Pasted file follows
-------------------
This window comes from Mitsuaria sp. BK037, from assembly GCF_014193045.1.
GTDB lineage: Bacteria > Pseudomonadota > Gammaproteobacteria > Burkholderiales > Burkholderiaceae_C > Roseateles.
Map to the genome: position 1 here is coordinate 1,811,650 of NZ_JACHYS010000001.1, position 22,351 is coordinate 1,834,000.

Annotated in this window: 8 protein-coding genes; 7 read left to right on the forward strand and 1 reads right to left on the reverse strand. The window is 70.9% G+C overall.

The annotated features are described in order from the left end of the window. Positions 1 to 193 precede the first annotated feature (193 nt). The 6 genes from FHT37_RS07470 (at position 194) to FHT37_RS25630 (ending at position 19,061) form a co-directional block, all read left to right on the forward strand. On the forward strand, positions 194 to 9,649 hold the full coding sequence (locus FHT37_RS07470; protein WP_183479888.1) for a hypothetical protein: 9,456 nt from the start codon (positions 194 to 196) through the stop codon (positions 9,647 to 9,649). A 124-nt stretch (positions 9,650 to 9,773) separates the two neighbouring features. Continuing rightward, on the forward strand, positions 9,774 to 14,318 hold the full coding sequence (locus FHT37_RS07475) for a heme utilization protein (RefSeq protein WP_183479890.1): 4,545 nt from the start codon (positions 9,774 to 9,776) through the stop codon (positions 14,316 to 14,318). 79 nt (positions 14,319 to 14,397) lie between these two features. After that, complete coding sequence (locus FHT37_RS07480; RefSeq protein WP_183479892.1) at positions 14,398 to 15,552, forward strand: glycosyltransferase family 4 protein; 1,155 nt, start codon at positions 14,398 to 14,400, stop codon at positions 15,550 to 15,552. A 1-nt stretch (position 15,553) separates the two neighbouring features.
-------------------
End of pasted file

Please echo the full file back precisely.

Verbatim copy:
This window comes from Mitsuaria sp. BK037, from assembly GCF_014193045.1.
GTDB lineage: Bacteria > Pseudomonadota > Gammaproteobacteria > Burkholderiales > Burkholderiaceae_C > Roseateles.
Map to the genome: position 1 here is coordinate 1,811,650 of NZ_JACHYS010000001.1, position 22,351 is coordinate 1,834,000.

Annotated in this window: 8 protein-coding genes; 7 read left to right on the forward strand and 1 reads right to left on the reverse strand. The window is 70.9% G+C overall.

The annotated features are described in order from the left end of the window. Positions 1 to 193 precede the first annotated feature (193 nt). The 6 genes from FHT37_RS07470 (at position 194) to FHT37_RS25630 (ending at position 19,061) form a co-directional block, all read left to right on the forward strand. On the forward strand, positions 194 to 9,649 hold the full coding sequence (locus FHT37_RS07470; protein WP_183479888.1) for a hypothetical protein: 9,456 nt from the start codon (positions 194 to 196) through the stop codon (positions 9,647 to 9,649). A 124-nt stretch (positions 9,650 to 9,773) separates the two neighbouring features. Continuing rightward, on the forward strand, positions 9,774 to 14,318 hold the full coding sequence (locus FHT37_RS07475) for a heme utilization protein (RefSeq protein WP_183479890.1): 4,545 nt from the start codon (positions 9,774 to 9,776) through the stop codon (positions 14,316 to 14,318). 79 nt (positions 14,319 to 14,397) lie between these two features. After that, complete coding sequence (locus FHT37_RS07480; RefSeq protein WP_183479892.1) at positions 14,398 to 15,552, forward strand: glycosyltransferase family 4 protein; 1,155 nt, start codon at positions 14,398 to 14,400, stop codon at positions 15,550 to 15,552. A 1-nt stretch (position 15,553) separates the two neighbouring features.